Context:

China has completed construction of a strategically significant highway through the world’s deepest canyon in Tibet along the Brahmaputra river, enabling greater access to remote areas along the disputed border with Arunachal Pradesh in India.

Relevance:

GS-II: International Relations (India and its Neighborhood, Foreign Policies & Politics of Countries affecting India’s Interests)

Dimensions of the Article:

  1. About the Chinese Highway near Arunachal Pradesh Border
  2. China’s push in Border Infrastructure and reasons
  3. Concerns over Chinese transport-related infrastructure in Border
  4. Steps Taken by India to counter Chinese infrastructure in Border
  5. India’s Border Area Development Programme (BADP)

About the Chinese Highway near Arunachal Pradesh Border

  • The Highway passes through the Grand Canyon of the Yarlung Zangbo river, as the Brahmaputra is called in Tibet. This is the “second significant passageway” to Medog county that borders Arunachal, directly connecting the Pad township in Nyingchi to Baibung in Medog county.
  • The construction, which began in 2014, is part of a wider infrastructure push in border areas in Tibet.
  • Recently, China has also started working on a strategically important railway line which is its second major rail link to Tibet that will link Sichuan province with Nyingchi, after the first rail link – Qinghai-Tibet railway that opened in 2006.
With eye on China, India to develop disputed border region | Reuters

China’s push in Border Infrastructure and reasons

  • A part of the border infrastructure push is the construction of new civilian settlements — along with the expansion of existing smaller hamlets — along border areas, some of which lie in disputed territories claimed by India and Bhutan, to strengthen China’s control over the land.
  • In 2017, the Tibet Autonomous Region (TAR) government launched a plan to build “moderately well-off villages” in border areas, of which many would be developed in the prefectures of Ngari, Shigatse, Shannan and Nyingchi, along China’s borders with India, Bhutan and Nepal.
  • In 2020, satellite images emerged showing a new village called Pangda built 2-3 km into what Bhutan sees as its land.
  • In January 2021, another village built newly 4-5 km into what India sees as its territory in Arunachal came to light via satellite images. Indian officials said this land has been under China’s effective control since 1959 and there were military barracks there earlier.
  • The civilian settlements, along with the new infrastructure connectivity, are seen as aimed at bolstering China’s control over the areas.

Concerns over Chinese transport-related infrastructure in Border

  • Infrastructure such as the Highway in Arunachal Pradesh border or the Qinghai-Tibet railway line will largely improve the efficiency and convenience of military personnel and material transportation and logistical supplies in the border area.
  • In situations of direct standoff near Arunachal Pradesh border, as was seen during Doklam or recent Ladakh standoff, China might be at an advantageous position – thanks to such roads and railway lines.
  • The fragile ecological environment in the areas where such projects are undertaken by China, may have ecological concerns for India.

Steps Taken by India to counter Chinese infrastructure in Border

  • The Border Roads Organisation (BRO) constructed the Daporijo bridge over Subansiri river in Arunachal Pradesh which links roads leading upto the Line of Actual Control (LAC) between India and China, in a record span of just 27 days.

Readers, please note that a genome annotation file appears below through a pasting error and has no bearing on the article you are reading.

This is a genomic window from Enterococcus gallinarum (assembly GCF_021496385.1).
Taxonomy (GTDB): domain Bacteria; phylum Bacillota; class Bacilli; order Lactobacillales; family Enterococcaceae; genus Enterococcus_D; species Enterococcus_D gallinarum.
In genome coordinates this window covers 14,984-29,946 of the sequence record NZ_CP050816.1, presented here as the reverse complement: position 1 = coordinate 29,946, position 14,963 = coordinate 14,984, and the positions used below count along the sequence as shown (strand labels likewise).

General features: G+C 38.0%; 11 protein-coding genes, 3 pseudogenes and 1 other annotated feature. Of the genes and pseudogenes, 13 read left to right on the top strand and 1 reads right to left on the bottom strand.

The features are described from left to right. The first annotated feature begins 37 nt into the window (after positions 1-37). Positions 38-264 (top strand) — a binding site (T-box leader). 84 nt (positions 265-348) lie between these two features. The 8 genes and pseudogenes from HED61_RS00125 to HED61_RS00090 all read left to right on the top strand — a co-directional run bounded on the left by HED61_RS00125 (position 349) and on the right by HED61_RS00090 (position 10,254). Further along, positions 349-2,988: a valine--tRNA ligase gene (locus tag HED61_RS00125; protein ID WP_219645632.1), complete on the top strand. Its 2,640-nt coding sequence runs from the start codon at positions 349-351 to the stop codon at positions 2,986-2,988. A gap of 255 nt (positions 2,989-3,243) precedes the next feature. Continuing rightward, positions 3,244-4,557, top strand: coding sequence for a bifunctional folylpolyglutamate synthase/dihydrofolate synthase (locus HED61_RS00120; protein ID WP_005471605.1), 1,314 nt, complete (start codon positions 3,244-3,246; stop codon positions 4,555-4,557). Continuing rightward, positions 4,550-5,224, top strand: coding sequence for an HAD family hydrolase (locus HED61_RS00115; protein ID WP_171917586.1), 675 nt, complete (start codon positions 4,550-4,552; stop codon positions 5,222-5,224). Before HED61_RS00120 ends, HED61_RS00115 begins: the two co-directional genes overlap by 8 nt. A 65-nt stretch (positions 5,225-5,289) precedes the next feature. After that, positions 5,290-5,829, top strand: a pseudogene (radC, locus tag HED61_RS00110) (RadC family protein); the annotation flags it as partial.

• The foundation of a tunnel at Nechiphu in West Kameng district of Arunachal Pradesh which will shorten travel time for troops till the LAC through Tawang, which China claims to be its territory was laid.
  • The BRO is already constructing an all-weather tunnel under the Se La pass in Arunachal Pradesh which connects Tawang to the rest of Arunachal and Guwahati.
  • The state government of Arunachal Pradesh has advocated selection of 10 census towns along the India-China border as pilot projects for infrastructure development in order to stop people living along its international borders, specifically with China, from migrating to faraway urban centres in the State.
  • Sisseri River Bridge located at lower Dibang Valley in Arunachal Pradesh connecting Dibang Valley and Siang was inaugurated.
  • In 2019, the Indian Air Force inaugurated resurfaced runway at India’s easternmost Village-Vijaynagar (Changlang district) in Arunachal Pradesh.
  • Bogibeel bridge, which is India’s longest road-rail bridge connecting Dibrugarh in Assam to Pasighat in Arunachal Pradesh was inaugurated in 2018.
  • India is set to spend 10% funds of the Border Area Development Programme (BADP) only to improve the infrastructure along the China border.

India’s Border Area Development Programme (BADP)

  • The Border Area Development Programme (BADP) was launched by the Ministry of Home Affairs in 1986-87 as part of a comprehensive approach to Border Management.
  • BADP was initiated in the border areas of the western region during the Seventh Five Year Plan (1985-90), for ensuring balanced development of border areas through development of infrastructure and promotion of a sense of security among the border population.
  • It is a centrally sponsored scheme. Funds are provided to the states as a non-lapsable special central assistance for the execution of projects relating to infrastructure, livelihood, education, health, agriculture and allied sectors.
  • The States covered are Arunachal Pradesh, Assam, Bihar, Gujarat, Himachal Pradesh, Jammu & Kashmir, Manipur, Meghalaya, Mizoram, Nagaland, Punjab, Rajasthan, Sikkim, Tripura, Uttar Pradesh, Uttarakhand and West Bengal.

-Source: The Hindu

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